Tagged: oil painting lining

Discoveries While Restoring A 200 Year Old Oil Portrait

Some old paintings have a hidden history.  In the course of 200 years, a lot can happen to a painting, and it is rare to find one which has never required repair from some form of damage. This is the account of an oil portrait which had a few secrets.

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1-Joel Prouty

A few months ago I was asked to restore a portrait of Joel Prouty, a Massachusetts resident born in the late 1700′s.  At first glance, it was obvious that painting was 200 year old oil portrait before restorationcovered in layers of smoke, soot and grime, but there were no rips or holes in the canvas.  However, something was wrong with the left side of his face.  As I examined the area, I noticed an unusual cracking and surface texture from an old repair, and that the previous retouching was crude.

When I turned the painting over to see the patch, I realized that the entire canvas had been lined onto a piece of linen, and by the look of it, the lining and repair were done about a hundred years ago!  A UV light inspection revealed obvious retouching on the face, but the black background and soot hid any other areas of alteration.

In evaluating my course of action, I determined to clean off all the soot, remove the old varnish and retouching, remove the patch and start the restoration with a new fresh surface.   If needed, the existing lining would also be removed and replaced.

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When cleaning started, copious amounts of black grime were lifted from the surface.  The background was revealed to be painted in a dark, muted green.  A few spots resisted cleaning, and I soon realized that those spots were actually oil paint used in the previous restoration.  The restorer hadn’t cleaned the painting before retouching, and painted those areas by matching the color of the dirt!

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That discovery was a precursor to what I was to find when cleaning the face.  You can see in the photos that most of the paint on the patched area came off.  However, where the artist blended over into the undamaged face, the paint was well bonded to the original paint.  It was very much darker than the cleaned area.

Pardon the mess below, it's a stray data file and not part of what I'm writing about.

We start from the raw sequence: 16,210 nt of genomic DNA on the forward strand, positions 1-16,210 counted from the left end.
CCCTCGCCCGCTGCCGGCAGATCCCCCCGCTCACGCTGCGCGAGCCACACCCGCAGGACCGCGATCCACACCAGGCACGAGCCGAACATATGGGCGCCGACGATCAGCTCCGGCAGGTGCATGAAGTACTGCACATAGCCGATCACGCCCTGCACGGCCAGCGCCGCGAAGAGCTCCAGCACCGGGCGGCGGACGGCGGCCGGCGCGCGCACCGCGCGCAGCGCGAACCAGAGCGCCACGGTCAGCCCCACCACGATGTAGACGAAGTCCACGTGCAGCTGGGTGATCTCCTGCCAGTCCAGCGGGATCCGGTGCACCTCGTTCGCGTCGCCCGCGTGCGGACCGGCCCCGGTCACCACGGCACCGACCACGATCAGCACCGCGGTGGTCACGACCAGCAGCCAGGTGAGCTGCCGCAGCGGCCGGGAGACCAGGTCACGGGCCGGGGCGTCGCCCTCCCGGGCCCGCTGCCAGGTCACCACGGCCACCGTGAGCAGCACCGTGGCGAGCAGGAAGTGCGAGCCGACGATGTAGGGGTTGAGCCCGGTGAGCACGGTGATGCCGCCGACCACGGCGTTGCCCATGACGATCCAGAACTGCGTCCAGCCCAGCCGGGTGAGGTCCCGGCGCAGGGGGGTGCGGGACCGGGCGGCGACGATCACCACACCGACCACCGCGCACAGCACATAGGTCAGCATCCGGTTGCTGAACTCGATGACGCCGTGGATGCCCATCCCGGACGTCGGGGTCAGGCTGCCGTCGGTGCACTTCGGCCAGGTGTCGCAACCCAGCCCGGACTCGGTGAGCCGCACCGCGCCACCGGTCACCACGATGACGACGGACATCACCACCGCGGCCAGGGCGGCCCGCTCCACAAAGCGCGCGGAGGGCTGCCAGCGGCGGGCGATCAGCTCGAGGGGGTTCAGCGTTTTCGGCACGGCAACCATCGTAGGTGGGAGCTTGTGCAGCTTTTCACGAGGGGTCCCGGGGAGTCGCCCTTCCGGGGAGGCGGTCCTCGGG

Patch revealed during cleaning of 200 year old oil painting.

In cleaning off the patch, it was revealed to be made of an old gesso formula which was in common use a century ago.  It was harder than plaster, and had developed a few cracks, but was otherwise stable and firmly in place.  I decided to repair the cracks with Acryloid B-72 (a glue used in sculpture repair) and then to re-level the patch with an acrylic filler.  The lining appeared to still be in excellent condition, so it was left alone.

As I continued cleaning into the lower background, large areas of black retouch paint started lifting off with the old dirt and varnish.  That paint was covering some scrapes and water damage. When I got to the lower left corner of the painting, I noticed bits of red appearing.  That turned out to be the artist’s signature!  Unfortunately, the last few letters and the date below were partially missing, but enough was visible to determine that the artist was Ethan Allen Greenwood, a noted Boston portrait painter active at the turn of the 18th Century!

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Finding the signature was a thrill worthy of an Antiques Roadshow episode, but my excitement was tempered by the sight of the old patch covering what was once a large piece of missing canvas.  The repair of that area was going to take a bit of inventiveness, not just to create half a face with no reference, but to do it in a way that matched the qualities of the 200 year old surface around it.joel before & after copy

The face showed craquelure, and also a myriad of small flecks of missing paint.  Painting over the entire face was an unacceptable solution (I want to keep as much original paint showing as possible) so I painstakingly in-painted the worst of the paint-pits.  To replicate the complex surface of the original side, I decided to paint over the patch in a manner which had the visual qualities of the original side, but not the same texture.

The result is an almost pointillistic interpretation of the face, which blends well with the original area.

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Transparent Lining Saves Signature On Back Of Oil Painting

The Cape Ann school of painting has always been a source of inspiration for me.  I learned to paint in Gloucester while my family summered there, and the excitement of living in an art colony formed my ideas about painting and artists.

Now that I have several decades of perspective on what empowers the Cape Ann artists, I realize that they successfully blended Impressionism and Realism, and enlivened it with a dynamic sense of composition.

What that means is that they loved the physicality of thick, buttery paint, skillfully used complimentary colors, and designed their canvasses to provide an active, energetic visual experience.